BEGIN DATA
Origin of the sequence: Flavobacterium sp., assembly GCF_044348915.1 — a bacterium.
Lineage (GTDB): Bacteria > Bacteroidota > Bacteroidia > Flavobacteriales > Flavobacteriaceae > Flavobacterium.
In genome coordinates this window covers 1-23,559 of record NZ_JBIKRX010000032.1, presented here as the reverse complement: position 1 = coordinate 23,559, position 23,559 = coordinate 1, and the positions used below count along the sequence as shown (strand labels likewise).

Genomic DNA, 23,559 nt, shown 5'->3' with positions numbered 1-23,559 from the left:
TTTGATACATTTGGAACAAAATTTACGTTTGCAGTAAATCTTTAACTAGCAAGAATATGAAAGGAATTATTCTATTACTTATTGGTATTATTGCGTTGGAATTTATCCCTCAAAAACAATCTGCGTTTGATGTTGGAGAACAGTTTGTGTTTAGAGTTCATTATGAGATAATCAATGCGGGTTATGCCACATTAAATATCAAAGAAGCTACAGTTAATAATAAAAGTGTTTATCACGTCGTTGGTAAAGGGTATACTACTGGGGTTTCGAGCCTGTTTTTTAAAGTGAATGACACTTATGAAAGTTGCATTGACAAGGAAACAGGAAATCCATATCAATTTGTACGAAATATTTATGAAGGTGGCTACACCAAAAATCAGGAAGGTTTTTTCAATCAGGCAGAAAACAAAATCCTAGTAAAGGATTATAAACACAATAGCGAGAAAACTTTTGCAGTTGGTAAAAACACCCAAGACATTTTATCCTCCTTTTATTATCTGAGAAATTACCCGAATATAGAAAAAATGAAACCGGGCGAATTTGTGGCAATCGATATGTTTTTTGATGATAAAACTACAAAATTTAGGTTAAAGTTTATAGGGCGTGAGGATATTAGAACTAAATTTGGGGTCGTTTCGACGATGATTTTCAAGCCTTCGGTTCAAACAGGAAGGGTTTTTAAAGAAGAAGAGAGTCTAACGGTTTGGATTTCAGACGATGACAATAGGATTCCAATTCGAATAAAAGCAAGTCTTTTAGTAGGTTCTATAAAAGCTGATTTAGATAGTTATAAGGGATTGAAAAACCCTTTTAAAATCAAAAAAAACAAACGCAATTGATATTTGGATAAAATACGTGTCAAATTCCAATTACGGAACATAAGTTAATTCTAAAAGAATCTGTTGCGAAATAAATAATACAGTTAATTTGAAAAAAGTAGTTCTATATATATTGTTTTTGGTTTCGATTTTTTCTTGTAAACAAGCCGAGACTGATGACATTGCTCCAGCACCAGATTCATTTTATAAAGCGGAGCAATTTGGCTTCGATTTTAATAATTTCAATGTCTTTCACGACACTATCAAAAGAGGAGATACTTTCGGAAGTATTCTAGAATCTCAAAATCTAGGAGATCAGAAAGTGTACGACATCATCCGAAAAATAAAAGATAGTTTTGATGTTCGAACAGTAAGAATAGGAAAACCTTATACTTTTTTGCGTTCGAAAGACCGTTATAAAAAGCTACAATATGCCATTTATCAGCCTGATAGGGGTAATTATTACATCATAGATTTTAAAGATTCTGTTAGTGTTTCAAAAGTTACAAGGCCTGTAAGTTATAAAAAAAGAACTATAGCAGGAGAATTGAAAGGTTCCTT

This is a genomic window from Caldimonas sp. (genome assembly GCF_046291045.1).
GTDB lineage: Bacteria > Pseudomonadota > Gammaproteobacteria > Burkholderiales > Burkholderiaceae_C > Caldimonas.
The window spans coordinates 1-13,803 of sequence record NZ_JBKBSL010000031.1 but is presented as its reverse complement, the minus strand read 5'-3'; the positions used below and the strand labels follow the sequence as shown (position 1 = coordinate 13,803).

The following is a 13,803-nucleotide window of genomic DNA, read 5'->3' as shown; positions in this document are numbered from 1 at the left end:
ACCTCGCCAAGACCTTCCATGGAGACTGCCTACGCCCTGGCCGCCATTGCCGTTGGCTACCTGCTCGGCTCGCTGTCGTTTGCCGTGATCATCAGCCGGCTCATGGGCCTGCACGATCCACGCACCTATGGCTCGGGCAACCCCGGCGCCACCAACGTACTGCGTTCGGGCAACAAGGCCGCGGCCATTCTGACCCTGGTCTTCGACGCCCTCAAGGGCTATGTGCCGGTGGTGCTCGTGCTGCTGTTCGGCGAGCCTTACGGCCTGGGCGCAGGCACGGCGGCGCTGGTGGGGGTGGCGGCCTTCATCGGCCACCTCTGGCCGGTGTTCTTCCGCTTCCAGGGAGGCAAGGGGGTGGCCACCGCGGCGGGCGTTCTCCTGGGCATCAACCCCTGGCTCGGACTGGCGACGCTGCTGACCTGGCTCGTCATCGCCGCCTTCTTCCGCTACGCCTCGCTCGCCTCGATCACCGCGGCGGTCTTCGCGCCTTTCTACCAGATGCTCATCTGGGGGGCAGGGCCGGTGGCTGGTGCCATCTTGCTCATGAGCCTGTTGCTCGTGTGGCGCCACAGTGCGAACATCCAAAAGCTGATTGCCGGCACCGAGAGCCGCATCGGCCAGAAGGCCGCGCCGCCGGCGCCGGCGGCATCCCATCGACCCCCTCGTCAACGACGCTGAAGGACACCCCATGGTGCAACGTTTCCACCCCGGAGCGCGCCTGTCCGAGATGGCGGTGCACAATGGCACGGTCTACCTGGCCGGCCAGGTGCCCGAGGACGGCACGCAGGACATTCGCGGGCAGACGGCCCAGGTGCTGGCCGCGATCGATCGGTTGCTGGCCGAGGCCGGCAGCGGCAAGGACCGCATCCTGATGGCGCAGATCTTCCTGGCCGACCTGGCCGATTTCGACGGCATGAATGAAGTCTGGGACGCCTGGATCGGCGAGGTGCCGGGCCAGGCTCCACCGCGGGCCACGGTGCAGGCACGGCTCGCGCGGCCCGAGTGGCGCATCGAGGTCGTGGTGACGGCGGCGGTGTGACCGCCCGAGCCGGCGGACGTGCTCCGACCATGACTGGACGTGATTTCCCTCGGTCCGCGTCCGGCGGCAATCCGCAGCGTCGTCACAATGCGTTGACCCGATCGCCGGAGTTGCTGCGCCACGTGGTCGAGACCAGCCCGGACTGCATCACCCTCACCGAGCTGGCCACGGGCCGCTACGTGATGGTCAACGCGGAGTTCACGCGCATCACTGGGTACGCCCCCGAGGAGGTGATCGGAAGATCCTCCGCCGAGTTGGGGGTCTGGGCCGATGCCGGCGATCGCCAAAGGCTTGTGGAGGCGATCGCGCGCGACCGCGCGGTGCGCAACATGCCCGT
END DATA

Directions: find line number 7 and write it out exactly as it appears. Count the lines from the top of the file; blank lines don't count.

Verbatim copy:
GTDB lineage: Bacteria > Pseudomonadota > Gammaproteobacteria > Burkholderiales > Burkholderiaceae_C > Caldimonas.